Soybean output from both Brazil and Argentina output is expected to stage a dramatic recovery from last year’s severely weather-compromised crops – up 35% for Argentina and 22% for Brazil.
The issue is that soybean oil supplies have been run down. Even with the better-than-anticipated crop in the U.S. and the record crops coming out of South America, the market for oil is tight. The USDA estimate for 2012-13 global ending stocks – even after including the large bean crop harvested and to be harvested in the spring – is 3 million tonnes, or 6.9% of consumption, a record low. That is down from 9.1% in 2011-12 and an average of 9% of usage in the 10 previous marketing years.
Chart 2 shows the soybean/soybean oil price ratio. It illustrates quite clearly what’s been happening. Up until this past summer, oil supplies were plentiful, so prices were depressed vis-à-vis bean prices. Now that demand seems to have been revitalized, prices have begun to strengthen.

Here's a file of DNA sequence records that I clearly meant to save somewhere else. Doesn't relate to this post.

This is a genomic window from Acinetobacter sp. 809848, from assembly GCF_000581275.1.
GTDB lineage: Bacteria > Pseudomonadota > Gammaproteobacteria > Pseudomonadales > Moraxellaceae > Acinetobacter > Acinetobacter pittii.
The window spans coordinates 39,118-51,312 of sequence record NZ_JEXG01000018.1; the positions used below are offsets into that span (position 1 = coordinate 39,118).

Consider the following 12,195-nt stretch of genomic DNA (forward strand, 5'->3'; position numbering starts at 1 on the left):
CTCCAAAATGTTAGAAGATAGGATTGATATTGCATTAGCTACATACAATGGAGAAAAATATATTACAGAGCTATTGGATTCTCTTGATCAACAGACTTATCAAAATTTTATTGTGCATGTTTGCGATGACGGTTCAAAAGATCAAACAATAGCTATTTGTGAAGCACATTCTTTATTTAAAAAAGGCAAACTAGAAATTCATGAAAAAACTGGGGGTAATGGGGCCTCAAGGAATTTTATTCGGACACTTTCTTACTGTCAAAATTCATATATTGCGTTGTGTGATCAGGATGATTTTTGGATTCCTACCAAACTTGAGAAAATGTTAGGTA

We’ve definitely become bullish on this market. What makes this a particularly attractive long is that it is hardly a crowded trade. Open interest is at the lower end of the range of the past two years (Chart 3). Even more appealing is that the funds are short (Chart 4). If we’re right about our read of the fundamentals, the ensuing short-covering rally alone makes for an interesting trade.
Buy March soybean oil. Place initial stops at 49.5¢ per pound, close only.